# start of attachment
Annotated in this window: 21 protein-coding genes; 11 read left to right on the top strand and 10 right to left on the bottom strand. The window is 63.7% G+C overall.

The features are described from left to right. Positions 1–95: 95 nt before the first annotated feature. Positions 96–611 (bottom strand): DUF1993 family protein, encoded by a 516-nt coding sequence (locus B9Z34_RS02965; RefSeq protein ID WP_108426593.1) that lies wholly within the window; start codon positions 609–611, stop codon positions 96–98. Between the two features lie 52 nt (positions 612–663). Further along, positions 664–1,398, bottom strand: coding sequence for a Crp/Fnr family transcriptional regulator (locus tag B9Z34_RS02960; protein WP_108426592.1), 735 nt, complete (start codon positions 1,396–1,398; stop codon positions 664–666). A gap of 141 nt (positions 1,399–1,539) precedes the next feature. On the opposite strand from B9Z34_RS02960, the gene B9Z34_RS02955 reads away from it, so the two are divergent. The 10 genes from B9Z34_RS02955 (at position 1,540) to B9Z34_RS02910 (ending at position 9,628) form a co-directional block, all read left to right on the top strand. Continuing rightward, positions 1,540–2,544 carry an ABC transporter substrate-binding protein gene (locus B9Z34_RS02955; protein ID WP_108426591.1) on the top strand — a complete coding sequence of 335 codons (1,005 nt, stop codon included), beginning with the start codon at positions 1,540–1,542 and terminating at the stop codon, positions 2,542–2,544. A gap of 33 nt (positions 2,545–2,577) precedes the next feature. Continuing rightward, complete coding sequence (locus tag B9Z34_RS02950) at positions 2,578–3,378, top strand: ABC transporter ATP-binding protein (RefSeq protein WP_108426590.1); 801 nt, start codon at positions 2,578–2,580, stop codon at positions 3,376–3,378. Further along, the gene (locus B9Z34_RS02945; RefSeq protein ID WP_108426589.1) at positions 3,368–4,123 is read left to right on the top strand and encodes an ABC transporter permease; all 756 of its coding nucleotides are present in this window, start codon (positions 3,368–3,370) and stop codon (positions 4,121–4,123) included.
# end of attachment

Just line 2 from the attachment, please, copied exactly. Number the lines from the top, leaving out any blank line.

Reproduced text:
The features are described from left to right. Positions 1–95: 95 nt before the first annotated feature. Positions 96–611 (bottom strand): DUF1993 family protein, encoded by a 516-nt coding sequence (locus B9Z34_RS02965; RefSeq protein ID WP_108426593.1) that lies wholly within the window; start codon positions 609–611, stop codon positions 96–98. Between the two features lie 52 nt (positions 612–663). Further along, positions 664–1,398, bottom strand: coding sequence for a Crp/Fnr family transcriptional regulator (locus tag B9Z34_RS02960; protein WP_108426592.1), 735 nt, complete (start codon positions 1,396–1,398; stop codon positions 664–666). A gap of 141 nt (positions 1,399–1,539) precedes the next feature. On the opposite strand from B9Z34_RS02960, the gene B9Z34_RS02955 reads away from it, so the two are divergent. The 10 genes from B9Z34_RS02955 (at position 1,540) to B9Z34_RS02910 (ending at position 9,628) form a co-directional block, all read left to right on the top strand. Continuing rightward, positions 1,540–2,544 carry an ABC transporter substrate-binding protein gene (locus B9Z34_RS02955; protein ID WP_108426591.1) on the top strand — a complete coding sequence of 335 codons (1,005 nt, stop codon included), beginning with the start codon at positions 1,540–1,542 and terminating at the stop codon, positions 2,542–2,544. A gap of 33 nt (positions 2,545–2,577) precedes the next feature. Continuing rightward, complete coding sequence (locus tag B9Z34_RS02950) at positions 2,578–3,378, top strand: ABC transporter ATP-binding protein (RefSeq protein WP_108426590.1); 801 nt, start codon at positions 2,578–2,580, stop codon at positions 3,376–3,378. Further along, the gene (locus B9Z34_RS02945; RefSeq protein ID WP_108426589.1) at positions 3,368–4,123 is read left to right on the top strand and encodes an ABC transporter permease; all 756 of its coding nucleotides are present in this window, start codon (positions 3,368–3,370) and stop codon (positions 4,121–4,123) included.